International Context

With increasing globalization and a developing world economy, it is difficult not to look beyond the borders of the United States to the practices of other nations. In deciding Stanford, for example, the Supreme Court considered the international context in determining evolving standards of decency.

International law has expressly determined that the death penalty, specifically, the death penalty and life imprisonment without possibility of release for crimes committed while a juvenile, is a human rights issue (see Life in Prison Without Possibility of Release for a discussion of life imprisonment without possibility of release (parole)). According to Amnesty International, since the adoption of the Declaration of Human Rights 50 years ago, more than half of the world's countries have abolished the use of the death penalty (Amnesty International, 1998). Table 5 lists the documented executions of offenders in other countries who were under age 18 at the time of execution for the period 1985-95. However, the extent of the international use of the death penalty for juveniles is largely unknown. If age at the time of crime had been used, rather than age at execution, the numbers would be greater. Undocumented cases would also increase the global number.

Table 5

The United States has not adopted several international bans on the juvenile death penalty. Introduced on March 23, 1976, the United Nations' (U.N.'s) International Covenant on Civil and Political Rights (ICCPR) states that the "sentence of death shall not be imposed for crimes committed by persons below eighteen years of age" (article 6(5)). The United States signed the ICCPR in October 1977, although the Supreme Court had recently, in Gregg v. Georgia, permitted States to resume use of the death penalty. At the time of signing, the Federal Government expressly reserved the right to impose the death penalty for crimes committed while under age 18. Eleven countries objected to the United States' reservation and, in 1995, the U.N.'s Human Rights Committee, which monitors compliance with the ICCPR, asked the United States to withdraw the reservation (Amnesty International, 1998). In 1998, the United States was again asked to withdraw its reservation, this time by the U.N. Special Rapporteur on extrajudicial, summary, or arbitrary executions, but the United States declined to do so.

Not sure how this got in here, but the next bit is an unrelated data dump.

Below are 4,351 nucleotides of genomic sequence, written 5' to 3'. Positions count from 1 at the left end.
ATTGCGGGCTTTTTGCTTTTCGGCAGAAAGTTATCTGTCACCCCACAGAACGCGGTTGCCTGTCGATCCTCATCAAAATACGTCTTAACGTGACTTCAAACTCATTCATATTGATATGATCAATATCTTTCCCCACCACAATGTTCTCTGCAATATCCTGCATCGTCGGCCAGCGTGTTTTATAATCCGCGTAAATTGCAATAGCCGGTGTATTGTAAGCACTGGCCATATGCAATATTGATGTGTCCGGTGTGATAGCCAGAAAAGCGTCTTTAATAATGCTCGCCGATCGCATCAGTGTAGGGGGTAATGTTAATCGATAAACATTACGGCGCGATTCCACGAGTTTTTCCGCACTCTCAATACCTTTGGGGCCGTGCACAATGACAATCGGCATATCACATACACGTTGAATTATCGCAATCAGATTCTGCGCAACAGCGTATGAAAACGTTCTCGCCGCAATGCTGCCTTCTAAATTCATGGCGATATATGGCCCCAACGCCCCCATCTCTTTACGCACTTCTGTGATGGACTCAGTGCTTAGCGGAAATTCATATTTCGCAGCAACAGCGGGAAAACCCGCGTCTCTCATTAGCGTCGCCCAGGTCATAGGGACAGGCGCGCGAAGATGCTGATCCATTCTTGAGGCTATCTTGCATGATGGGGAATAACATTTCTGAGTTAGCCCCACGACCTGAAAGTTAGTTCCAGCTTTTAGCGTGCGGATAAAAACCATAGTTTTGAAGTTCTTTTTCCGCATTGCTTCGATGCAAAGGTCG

Article 37(a) of the U.N. Convention on the Rights of the Child (CRC) states that "neither capital punishment nor life imprisonment without possibility of release shall be imposed for offences committed by persons below eighteen years of age."22 China, which has long upheld the death penalty and historically executed more people annually than any country in the world, changed its laws in 1997 to conform to article 37(a) of the CRC. President Clinton signed the CRC in 1995 with a reservation to article 37(a). The Senate has not yet ratified the CRC. Of 154 U.N. members, the United States and Somalia are the only 2 countries that have not yet ratified the CRC.

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Juveniles and the Death PenaltyCoordinating Council on Juvenile Justice
and Delinquency Prevention
November 2000